March 14 (Bloomberg) -- How much does it take to feel wealthy these days? For many millionaires, it’s about $7.5 million, according to a survey by Fidelity Investments.
“Wealth is relative, and to some extent the more you have the more you realize how much more you need,” said Sanjiv Mirchandani, president of National Financial, a subsidiary of Boston-based Fidelity, that provides clearing and custody services to broker-dealers, in an interview before the survey’s release today.
The more than 1,000 households surveyed had an average of $3.5 million in investable assets. About 42 percent said they don’t feel wealthy, saying they would need about $7.5 million to feel rich. The 58 percent of respondents who said they do feel wealthy were younger on average and have a greater number of remaining years in the workforce, said Mirchandani.
A 65-year-old millionaire is “looking at potentially the loss of a paycheck as they retire, and 30 years in retirement, with inflation on the horizon,” said Mirchandani. “So they kind of go ‘Well, $3.5 million, $4 million, isn’t what I thought it would be. I’d like to have more.’”
There are about 5.5 million U.S. households with at least $1 million in assets, or about 5 percent of the population. Millionaires control 56 percent of the country’s wealth, according to Fidelity, which is the second-largest U.S. mutual- fund company after Vanguard Group Inc. Household wealth was $56.8 trillion at the end of 2010, according to the Federal Reserve.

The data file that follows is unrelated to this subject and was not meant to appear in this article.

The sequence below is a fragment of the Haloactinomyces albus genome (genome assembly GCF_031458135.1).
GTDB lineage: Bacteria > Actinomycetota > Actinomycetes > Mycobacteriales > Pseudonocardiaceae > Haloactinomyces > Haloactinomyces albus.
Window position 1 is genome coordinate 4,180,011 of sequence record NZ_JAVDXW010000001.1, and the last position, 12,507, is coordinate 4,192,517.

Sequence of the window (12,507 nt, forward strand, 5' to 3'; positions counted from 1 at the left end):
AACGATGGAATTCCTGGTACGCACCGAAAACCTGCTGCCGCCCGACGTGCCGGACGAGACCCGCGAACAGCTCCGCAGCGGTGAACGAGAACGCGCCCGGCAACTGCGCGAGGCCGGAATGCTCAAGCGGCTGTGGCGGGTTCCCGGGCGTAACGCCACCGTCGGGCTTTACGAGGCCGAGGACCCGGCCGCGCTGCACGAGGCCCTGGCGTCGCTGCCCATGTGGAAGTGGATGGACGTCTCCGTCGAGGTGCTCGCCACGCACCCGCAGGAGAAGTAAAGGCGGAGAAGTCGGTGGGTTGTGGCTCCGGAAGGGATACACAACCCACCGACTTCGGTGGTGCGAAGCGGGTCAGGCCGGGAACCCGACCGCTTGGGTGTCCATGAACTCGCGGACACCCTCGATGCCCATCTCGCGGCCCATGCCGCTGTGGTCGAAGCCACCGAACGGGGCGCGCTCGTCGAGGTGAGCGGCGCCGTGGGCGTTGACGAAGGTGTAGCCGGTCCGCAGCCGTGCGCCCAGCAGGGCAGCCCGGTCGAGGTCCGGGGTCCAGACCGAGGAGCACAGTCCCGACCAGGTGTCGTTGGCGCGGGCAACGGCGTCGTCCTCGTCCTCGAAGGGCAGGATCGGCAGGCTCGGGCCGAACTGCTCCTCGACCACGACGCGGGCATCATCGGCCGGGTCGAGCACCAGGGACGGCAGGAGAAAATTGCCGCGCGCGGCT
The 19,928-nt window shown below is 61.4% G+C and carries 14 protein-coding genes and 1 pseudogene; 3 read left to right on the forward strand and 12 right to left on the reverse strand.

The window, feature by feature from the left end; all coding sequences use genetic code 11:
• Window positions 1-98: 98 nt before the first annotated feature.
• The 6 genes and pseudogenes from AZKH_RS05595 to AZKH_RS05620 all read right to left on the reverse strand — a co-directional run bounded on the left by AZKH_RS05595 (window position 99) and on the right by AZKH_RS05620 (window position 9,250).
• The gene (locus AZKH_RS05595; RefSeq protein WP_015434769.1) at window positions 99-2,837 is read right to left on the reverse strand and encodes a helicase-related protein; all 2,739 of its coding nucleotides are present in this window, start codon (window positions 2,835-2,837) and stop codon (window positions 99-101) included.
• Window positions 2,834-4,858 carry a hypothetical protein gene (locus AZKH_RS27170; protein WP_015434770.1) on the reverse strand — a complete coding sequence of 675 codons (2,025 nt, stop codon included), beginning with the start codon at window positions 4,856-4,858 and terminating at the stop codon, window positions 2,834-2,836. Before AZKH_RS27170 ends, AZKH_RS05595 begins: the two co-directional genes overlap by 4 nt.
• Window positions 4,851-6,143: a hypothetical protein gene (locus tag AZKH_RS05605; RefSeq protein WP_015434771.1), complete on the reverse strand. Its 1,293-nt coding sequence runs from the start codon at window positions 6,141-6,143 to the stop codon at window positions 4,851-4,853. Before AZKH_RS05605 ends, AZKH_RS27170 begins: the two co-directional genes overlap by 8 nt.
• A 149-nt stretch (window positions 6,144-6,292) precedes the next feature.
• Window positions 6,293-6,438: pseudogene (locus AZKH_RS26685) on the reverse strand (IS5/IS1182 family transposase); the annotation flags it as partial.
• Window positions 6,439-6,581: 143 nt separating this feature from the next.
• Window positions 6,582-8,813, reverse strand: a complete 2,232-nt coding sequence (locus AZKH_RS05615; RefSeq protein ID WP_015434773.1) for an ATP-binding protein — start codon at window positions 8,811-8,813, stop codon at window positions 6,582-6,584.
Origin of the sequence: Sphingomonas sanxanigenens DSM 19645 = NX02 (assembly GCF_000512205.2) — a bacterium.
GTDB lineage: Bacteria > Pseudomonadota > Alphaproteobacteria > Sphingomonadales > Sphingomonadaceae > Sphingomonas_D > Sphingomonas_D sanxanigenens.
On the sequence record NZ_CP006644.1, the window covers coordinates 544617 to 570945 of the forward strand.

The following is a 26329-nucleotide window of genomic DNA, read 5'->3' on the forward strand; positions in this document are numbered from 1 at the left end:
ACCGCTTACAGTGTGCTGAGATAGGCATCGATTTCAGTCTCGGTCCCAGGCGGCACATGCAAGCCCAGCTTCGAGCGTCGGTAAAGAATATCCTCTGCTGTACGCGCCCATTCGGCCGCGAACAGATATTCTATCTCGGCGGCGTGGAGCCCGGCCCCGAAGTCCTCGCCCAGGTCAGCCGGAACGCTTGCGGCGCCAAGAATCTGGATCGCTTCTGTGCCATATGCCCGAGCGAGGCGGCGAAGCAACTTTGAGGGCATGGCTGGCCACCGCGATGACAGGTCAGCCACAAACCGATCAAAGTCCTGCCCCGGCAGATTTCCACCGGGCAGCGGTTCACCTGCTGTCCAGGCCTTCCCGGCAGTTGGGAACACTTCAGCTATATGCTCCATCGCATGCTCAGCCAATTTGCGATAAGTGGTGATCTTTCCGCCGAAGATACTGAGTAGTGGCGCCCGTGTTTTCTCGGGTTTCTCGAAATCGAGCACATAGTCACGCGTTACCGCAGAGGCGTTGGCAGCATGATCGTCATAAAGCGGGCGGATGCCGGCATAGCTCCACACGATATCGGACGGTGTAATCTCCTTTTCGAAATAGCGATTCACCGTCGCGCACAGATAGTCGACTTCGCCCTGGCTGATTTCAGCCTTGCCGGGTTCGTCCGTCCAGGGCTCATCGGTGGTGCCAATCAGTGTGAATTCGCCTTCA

The survey found millionaires’ outlook for the future is the most positive it’s been in at least four years.
Turning a Corner
“They’re beginning to feel that perhaps we’re turning the corner on a more consistent basis,” said George Walper Jr., president of Chicago-based Spectrem Group, a consulting firm that tracks attitudes among millionaires.
About 56 percent of registered investment advisers, who manage or advise individual investors’ money, are bullish on the stock market’s prospects over the next six months, according to a January survey by San Francisco-based Charles Schwab Corp. Of the advisers surveyed, 23 percent said they’re providing reassurance to their clients about reaching their investment goals, down from 49 percent in January 2009.
About 83 percent of millionaires surveyed by Fidelity said the financial crisis didn’t shake their confidence in investing, and a majority said a primary goal for their money is preservation of capital, rather than growth.
“They’re still fairly conservative in terms of what they’ll buy,” said Mirchandani.
Millionaires planned to give $38,000 on average to charity in 2010, up from $36,000 in 2009, the Fidelity survey said.
The asset-management firm hired New York-based Northstar Research Partners to survey 1,011 households with at least $1 million in investable assets via the Internet during October 2010.
--With assistance from Bob Willis in Washington. Editors: Rick Levinson, Josh Friedman.
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